“When questions were asked about people’s access to seeds, food sovereignty or access to medicine, the response from the government representatives were identical: as far as they are not patented everything will be okay. It is such a disrespectful and disguisive response when it is so clear that the CP-TPP is with strengthened intellectual property to put profit over people’s lives. CP-TPP is not about generating best welfare for the people as the government has come here and claimed,” said Suluck.
Earlier in July, Thai government led by Deputy Prime Minister, Somkid Jatusriphitak committed Thailand to join CP-TPP following support from Japan, saying that CP-TPP will boost competitiveness for Thai entrepreneurs. Soon after, the Department of Trade Negotiations announced the public hearings in five provinces. Public hearings in Chonburi and Chiang Mai were recently completed and hearings in Songkhla, Bangkok, Khon Kaen are to take place on 13, 16, and 26 September respectively.
In March, Asia Pacific Forum on Women, Law and Development issued a statement, along with over 50 feminist allies from 10 of the 11 TPP countries, opposing this mega Free Trade Agreement as it would only put power and privilege in the hands of large multinational corporations and the wealthiest few. CP-TPP would require countries to treat foreign companies in the same way they treat local ones, pushing women, who are the majority of small scale, subsistence farmers to compete against huge agro-businesses. With the tightened intellectual property rights, it will prohibit seed sharing amongst farmers, impacting women who are the custodian of seeds, forcing them out of their farms and the local economy.
APWLD will continue to monitor the scheduled public hearings and work with other social justice and people’s movements to stop Thailand from joining CP-TPP against people’s will.
Asia Pacific Forum on Women, Law and Development (APWLD), a leading network of feminist organisations and grassroots activists in Asia Pacific. Our over 230 members represent groups of diverse women from 27 countries in Asia Pacific. Over the past 31 years, APWLD has actively worked towards advancing women’s human rights and Development Justice. We are an independent, non-governmental, non-profit organisation and hold consultative status with the United Nations Economic and Social Council. Facebook:apwld.ngo Twitter:@apwld, Instagram: apwld_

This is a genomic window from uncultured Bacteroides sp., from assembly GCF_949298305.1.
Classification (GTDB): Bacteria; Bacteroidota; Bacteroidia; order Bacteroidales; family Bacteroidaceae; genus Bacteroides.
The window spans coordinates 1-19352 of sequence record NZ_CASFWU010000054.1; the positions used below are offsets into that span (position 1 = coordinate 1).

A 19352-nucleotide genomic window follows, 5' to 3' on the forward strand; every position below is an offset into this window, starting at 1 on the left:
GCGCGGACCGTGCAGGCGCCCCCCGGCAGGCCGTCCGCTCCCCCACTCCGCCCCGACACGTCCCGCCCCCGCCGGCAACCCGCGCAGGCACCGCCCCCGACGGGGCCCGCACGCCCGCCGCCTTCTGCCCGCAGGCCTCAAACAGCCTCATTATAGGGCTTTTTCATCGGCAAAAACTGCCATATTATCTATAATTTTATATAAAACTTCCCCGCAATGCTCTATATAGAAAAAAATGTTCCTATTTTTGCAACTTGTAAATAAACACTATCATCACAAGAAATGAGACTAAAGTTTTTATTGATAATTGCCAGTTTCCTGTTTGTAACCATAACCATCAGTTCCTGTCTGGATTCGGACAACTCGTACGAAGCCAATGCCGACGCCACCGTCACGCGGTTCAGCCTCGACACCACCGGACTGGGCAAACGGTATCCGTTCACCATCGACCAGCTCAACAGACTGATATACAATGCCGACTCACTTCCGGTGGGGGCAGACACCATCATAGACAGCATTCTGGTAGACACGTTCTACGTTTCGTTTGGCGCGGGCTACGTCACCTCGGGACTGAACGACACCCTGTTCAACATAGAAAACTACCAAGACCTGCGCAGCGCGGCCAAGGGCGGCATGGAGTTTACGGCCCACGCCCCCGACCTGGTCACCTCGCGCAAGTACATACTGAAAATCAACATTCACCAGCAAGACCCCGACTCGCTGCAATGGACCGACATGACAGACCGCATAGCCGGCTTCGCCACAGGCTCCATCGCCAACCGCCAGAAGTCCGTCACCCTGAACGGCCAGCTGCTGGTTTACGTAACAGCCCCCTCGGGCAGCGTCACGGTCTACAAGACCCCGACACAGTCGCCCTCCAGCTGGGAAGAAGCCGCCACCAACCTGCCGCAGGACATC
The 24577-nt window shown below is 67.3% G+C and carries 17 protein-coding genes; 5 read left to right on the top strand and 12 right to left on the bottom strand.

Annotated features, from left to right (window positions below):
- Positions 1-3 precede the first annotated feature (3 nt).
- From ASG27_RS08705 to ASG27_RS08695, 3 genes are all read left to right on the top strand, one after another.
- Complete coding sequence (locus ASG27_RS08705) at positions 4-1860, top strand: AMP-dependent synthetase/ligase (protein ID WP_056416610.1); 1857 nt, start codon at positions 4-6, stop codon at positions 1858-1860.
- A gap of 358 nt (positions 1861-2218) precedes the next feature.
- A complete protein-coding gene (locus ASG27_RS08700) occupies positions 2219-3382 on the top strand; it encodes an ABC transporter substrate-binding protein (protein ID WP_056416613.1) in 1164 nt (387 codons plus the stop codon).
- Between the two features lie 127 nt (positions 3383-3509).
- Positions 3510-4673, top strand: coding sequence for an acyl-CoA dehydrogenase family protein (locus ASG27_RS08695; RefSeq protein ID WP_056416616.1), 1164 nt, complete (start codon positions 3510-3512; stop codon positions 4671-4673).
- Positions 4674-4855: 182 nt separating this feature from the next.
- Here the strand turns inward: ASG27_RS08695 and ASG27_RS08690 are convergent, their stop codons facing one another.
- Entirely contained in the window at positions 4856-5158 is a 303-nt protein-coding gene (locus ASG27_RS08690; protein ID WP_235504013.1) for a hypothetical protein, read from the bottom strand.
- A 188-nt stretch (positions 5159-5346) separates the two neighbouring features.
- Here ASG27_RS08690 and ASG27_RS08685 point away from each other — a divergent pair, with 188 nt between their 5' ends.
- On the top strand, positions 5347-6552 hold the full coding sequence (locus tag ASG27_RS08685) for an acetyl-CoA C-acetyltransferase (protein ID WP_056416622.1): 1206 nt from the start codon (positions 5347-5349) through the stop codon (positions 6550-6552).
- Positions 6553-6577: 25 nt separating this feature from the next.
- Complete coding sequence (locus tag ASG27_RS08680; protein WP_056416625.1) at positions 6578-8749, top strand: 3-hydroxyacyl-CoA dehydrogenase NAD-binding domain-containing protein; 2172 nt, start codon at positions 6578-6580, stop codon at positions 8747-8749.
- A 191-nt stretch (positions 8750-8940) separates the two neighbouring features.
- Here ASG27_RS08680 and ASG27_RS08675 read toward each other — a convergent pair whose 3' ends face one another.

APWLD's rallies in Manila during 2015 APEC summit (Photo from APWLD)Pick to PostAsia Pacific Forum on WomenLaw and Development (APWLD)Trans-Pacific Partnership (TPP)women
Despite an objection from the prosecutor, the key witness of the 2010 massacre charged with royal defamation was released on bail with 400,000 baht as surety.
On 4 July 2018, Winyat Chatmontree, a lawyer from United Lawyers For Rights & Liberty, posted on Facebook that the Bangkok Military Court released Nutthida Meewangpla on bail from after serving three years and five months for royal defamation and criminal association. She had to pay 400,000 baht as surety.
According to Winyat, the court stated that although the prosecutor opposed the release, the offered surety was credible enough to make the judge believe that Nutthida will not escape the prosecution. However, the judge prohibited her from travelling abroad without court permission.
Waen, a former volunteer nurse, is a crucial witness in the extrajudicial killing of six individuals by state authorities at Wat Pathum Wanaram temple during the crackdown operation against the red-shirt protesters in Bangkok on 19 May 2010.
Arrested and accused of terrorism and royal defamation, Waen has been detained for over three years, and the court had repeatedly denied her bail requests.
Waen was accused of being involved in the 2015 bombing of the Criminal Court in Bangkok. The accusation stems from a transfer of 5,000 baht from Surapol Iam-suwan, another terrorist suspect, into Waen’s bank account. Waen argued that she merely borrowed the money from Surapol to pay the rent for her laundry business.